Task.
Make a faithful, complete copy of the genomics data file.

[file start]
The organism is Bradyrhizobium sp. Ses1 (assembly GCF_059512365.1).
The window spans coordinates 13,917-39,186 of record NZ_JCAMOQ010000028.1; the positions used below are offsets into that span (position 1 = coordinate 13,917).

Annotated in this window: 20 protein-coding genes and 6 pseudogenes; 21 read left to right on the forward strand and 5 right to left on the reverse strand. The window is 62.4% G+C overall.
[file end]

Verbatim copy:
The organism is Bradyrhizobium sp. Ses1 (assembly GCF_059512365.1).
The window spans coordinates 13,917-39,186 of record NZ_JCAMOQ010000028.1; the positions used below are offsets into that span (position 1 = coordinate 13,917).

Annotated in this window: 20 protein-coding genes and 6 pseudogenes; 21 read left to right on the forward strand and 5 right to left on the reverse strand. The window is 62.4% G+C overall.